Sunday, January 07, 2007

Michael Vaughan back as England captain

The BBC reports:

Michael Vaughan has replaced Andrew Flintoff as England captain for the one-day series in Australia.
One's natural reaction to this move is pleasure or even relief. But is it such a good idea?

First, there is the worry that Vaughan's knee will not stand up to a one-day series against Australia and the subsequent World Cup. And if it goes again, then that will probably be the end of his career. Are we risking this long-term disaster in an attempt to avoid embarrassment over the next couple of months.

Second, there is the fact that Vaughan has never been a terribly good limited overs player. As the BBC says:
In 74 matches, the Yorkshire man has yet to score a century, averaging 28 with a top score of 90, which was against Zimbabwe in December 2004.
So, whatever Vaughan's virtues as a captain, it is unlikely that his batting will make that much difference.

Third, is his hurried recall really an attempt by the selectors to put off having to make a long-term decision about the test match captaincy? That appears to be a straight fight between Flintoff and Strauss, with recent events in Australia suggesting that it is Strauss who should win.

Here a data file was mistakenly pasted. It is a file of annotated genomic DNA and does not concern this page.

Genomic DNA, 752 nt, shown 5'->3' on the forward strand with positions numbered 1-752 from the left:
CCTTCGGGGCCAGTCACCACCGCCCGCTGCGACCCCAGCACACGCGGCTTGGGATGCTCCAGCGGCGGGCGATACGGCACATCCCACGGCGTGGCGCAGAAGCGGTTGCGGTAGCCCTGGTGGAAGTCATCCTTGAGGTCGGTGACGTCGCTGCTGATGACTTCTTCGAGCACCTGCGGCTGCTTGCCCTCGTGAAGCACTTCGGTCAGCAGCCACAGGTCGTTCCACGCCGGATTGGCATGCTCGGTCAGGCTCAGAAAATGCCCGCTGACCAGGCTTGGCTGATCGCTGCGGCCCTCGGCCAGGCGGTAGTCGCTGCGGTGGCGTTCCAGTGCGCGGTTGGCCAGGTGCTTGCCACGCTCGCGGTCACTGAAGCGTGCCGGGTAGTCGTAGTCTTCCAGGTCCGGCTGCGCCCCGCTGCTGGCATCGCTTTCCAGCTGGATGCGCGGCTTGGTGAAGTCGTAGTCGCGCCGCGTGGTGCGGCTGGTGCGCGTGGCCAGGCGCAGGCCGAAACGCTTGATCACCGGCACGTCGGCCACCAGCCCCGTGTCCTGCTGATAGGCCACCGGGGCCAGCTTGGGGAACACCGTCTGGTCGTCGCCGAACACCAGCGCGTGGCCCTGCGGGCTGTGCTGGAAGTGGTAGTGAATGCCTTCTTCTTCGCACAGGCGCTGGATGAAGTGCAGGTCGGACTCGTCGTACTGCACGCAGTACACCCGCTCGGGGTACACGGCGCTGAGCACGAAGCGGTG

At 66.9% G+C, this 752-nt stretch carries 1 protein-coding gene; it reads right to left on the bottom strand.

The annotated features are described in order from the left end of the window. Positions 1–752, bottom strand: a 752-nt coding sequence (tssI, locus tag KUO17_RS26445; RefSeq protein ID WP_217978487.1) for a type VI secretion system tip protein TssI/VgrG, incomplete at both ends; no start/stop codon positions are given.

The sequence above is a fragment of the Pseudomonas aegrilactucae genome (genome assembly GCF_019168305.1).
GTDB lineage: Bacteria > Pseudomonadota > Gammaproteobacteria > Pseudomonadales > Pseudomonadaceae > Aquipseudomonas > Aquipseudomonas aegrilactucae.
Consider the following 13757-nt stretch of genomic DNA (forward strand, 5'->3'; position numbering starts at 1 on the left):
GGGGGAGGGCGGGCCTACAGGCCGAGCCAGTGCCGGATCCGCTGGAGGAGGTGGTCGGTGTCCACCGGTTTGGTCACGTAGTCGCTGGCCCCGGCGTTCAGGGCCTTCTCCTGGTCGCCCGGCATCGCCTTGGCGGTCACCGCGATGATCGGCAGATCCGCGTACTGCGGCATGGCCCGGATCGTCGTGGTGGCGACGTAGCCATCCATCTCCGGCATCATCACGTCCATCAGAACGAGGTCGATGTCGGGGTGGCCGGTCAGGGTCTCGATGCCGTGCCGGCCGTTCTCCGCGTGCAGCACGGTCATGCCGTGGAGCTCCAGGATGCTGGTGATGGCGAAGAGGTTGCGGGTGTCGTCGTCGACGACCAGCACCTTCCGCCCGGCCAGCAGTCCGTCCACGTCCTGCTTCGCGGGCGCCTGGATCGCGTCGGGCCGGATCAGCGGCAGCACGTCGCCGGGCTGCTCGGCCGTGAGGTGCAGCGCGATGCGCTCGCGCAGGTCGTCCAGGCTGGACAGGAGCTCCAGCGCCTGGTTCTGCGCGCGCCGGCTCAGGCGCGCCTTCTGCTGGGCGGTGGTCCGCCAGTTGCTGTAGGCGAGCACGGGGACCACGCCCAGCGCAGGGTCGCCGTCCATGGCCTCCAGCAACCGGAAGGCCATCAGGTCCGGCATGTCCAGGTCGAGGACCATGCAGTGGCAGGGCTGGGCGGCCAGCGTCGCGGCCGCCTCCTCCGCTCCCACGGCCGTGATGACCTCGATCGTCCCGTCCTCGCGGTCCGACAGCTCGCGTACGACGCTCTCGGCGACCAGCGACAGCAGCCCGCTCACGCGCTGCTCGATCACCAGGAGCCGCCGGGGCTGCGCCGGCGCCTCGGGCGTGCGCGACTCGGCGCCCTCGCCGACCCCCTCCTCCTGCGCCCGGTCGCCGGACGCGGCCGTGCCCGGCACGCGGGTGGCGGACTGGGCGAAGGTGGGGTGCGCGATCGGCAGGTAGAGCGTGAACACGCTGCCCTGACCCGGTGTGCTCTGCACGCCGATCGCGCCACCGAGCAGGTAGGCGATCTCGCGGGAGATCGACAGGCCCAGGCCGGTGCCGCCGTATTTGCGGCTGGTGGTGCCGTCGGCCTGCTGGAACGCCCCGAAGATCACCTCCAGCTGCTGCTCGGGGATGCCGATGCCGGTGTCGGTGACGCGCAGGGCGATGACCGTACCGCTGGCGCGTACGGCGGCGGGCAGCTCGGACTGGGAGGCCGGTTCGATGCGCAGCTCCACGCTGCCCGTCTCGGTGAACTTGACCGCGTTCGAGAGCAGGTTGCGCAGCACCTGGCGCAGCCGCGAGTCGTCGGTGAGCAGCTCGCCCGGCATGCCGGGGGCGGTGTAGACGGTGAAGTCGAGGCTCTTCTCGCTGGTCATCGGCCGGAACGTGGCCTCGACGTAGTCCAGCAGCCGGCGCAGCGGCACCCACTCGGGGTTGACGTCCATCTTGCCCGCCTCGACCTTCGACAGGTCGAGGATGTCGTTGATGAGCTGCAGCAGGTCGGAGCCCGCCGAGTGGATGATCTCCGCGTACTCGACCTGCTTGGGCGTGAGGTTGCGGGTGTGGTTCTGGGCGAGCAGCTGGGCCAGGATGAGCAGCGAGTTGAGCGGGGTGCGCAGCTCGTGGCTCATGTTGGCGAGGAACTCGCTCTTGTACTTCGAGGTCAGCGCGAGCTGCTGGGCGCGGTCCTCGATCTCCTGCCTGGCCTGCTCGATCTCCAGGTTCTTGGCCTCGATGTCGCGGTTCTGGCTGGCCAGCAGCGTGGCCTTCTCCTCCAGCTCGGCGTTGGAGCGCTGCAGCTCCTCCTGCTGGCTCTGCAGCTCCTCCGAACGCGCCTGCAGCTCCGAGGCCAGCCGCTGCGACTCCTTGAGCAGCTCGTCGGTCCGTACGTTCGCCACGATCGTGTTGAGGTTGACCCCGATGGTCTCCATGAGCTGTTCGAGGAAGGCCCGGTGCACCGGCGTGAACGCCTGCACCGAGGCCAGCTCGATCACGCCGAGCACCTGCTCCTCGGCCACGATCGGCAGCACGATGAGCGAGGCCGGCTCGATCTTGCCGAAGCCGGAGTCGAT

But taking the captaincy away from Flintoff and giving it to Strauss would be a public humiliation for Freddie. So is giving it to Vaughan just a risky way of letting Flintoff down gently?


Paul Linford said...

I think you are absolutely spot on in your analysis Jonathan. Vaughan does not merit a place in the one-day side on either form, fitness or his one-day record. This is simply a way of managing the inevitable transition to the Strauss captaincy era without too many bruised egos.

AverageEarthman said...

Hasn't done *that* badly with the bat in the Twenty20 though (certainly compared to Joyce and Flintoff), and didn't drop any sitters (unlike Lewis and Pietersen). Pity the Aussies did so much better in their innings.